A “winged goddess” Cadillac hood ornament topped things off and even that received special attention, with a polished finish on its front, while surfaces visible to the driver were dulled, so as not to create glare. Per the coachbuilding terms of the day, the interior was done in”plain style”, about as plain as British “public schools” are public. A dark dashboard is brightened with two slanted strips of chrome, continuing the V motifs that abound on the car. Windows had walnut trim and the various knobs and handles were plated in a satin gold finish. The sun visors were shaped like abstract leaves, made of fine cloth and mounted with screws that had heads of imitation pearl. Instead of metal handles, the doors were closed with rope pulls mounted below the armrests. As would be expected, the deeply cushioned and broad seats were very comfortable.
While the V16 engine didn’t survive past 1940, features of the Aerodynamic Coupe would find their way into production cars for decades, including the all-steel “turret top” roof, a recessed and lighted license plate housing, the fuel filler hidden in the taillight housing (a feature perhaps most famous for its use in the iconic 1957 Chevrolet sedan) and the use of chrome window surrounds and beltline trim to accentuate the coupe’s lines. The Aerodynamic Coupe itself would make it to production in 1936 more or less unchanged from the concept car.
In the following video, Steve Pasteiner, who runs the AAT prototype shop and who was a long time designer at GM, discusses Harley Earl and the influence of the Cadillac Aerodynamic Coupe. I apologize for the video’s audio quality, for some reason it recorded at a low level and I had to boost the gain in editing, resulting in some distortion. It’s still a worthwhile listen for Pasteiner’s insider’s look.
The resulting product was an automobile that looked much more modern to 1930s consumers when compared to the conventional automobiles of the day. Remember, automotive styling was in its infancy in those days and many manufacturers in the 1920s and even later paid virtually no attention to making their cars distinctive. Retired GM designer Dave Holls explained what set the Aerodynamic Coupe apart from its contemporaries, helping to position Cadillac at the top of the American luxury car market:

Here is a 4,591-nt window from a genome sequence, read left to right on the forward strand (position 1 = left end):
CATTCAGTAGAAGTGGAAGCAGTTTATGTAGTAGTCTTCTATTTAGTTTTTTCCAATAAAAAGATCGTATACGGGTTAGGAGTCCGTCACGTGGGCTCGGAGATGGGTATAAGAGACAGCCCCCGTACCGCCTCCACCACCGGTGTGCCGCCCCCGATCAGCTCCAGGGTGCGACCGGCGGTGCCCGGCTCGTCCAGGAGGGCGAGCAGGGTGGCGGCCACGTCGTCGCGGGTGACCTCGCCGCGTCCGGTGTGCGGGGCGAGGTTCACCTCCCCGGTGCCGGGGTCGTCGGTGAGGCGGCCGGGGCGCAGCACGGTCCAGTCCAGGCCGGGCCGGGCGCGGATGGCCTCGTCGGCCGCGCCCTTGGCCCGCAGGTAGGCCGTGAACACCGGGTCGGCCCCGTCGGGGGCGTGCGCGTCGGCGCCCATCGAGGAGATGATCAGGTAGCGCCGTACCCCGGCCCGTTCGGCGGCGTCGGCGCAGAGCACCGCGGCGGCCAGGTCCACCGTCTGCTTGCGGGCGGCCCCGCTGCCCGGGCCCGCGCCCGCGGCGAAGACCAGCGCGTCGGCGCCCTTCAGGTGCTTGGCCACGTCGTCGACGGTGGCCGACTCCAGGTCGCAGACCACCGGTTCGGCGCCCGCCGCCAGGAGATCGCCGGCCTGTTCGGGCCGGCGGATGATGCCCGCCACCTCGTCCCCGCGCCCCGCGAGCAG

“Cadillacs were much later than 1933 in form. . . . It was fine styling — if you hold your hand over the front end and look at the car from there back, you begin to see a fair resemblance to the Cord Beverly. . . . This was a time when Cadillac began to make bold, yet careful steps toward change, while Packard hung tenaciously onto its long heritage, making only limited changes. A lot of people went along with them at the time, but the practice established a position, and they were stuck with it, later on with disastrous results.”
This particular 1936 Cadillac Aerodynamic Coupe was not just on display at the 2014 Eyes On Design show, it was featured on the poster for this year’s event. It’s owned by Bill and Barbara Parfet, who are well known among classic car collectors. Mr. Parfet has been president of the foundation that supports the great Gilmore Car Museum in Hickory Corners, Michigan, a bit north of Kalamazoo. The ’36 is one of just 52 V16 Cadillacs made for the 1936 model year, each of them pretty much hand built by Cadillac’s Fleetwood body division. While that number of cars may not seem very significant, that year was the first time Cadillac surpassed Packard in annual sales to become the best-selling U.S. luxury marque, a position it still holds, though its leadership in the overall U.S. luxury segment has, in modern times, been eclipsed by foreign competitors, particularly brands from Germany.
Ronnie Schreiber edits Cars In Depth, a realistic perspective on cars & car culture and the original 3D car site. If you found this post worthwhile, you can get a parallax view at Cars In Depth. If the 3D thing freaks you out, don’t worry, all the photo and video players in use at the site have mono options. Thanks for reading – RJS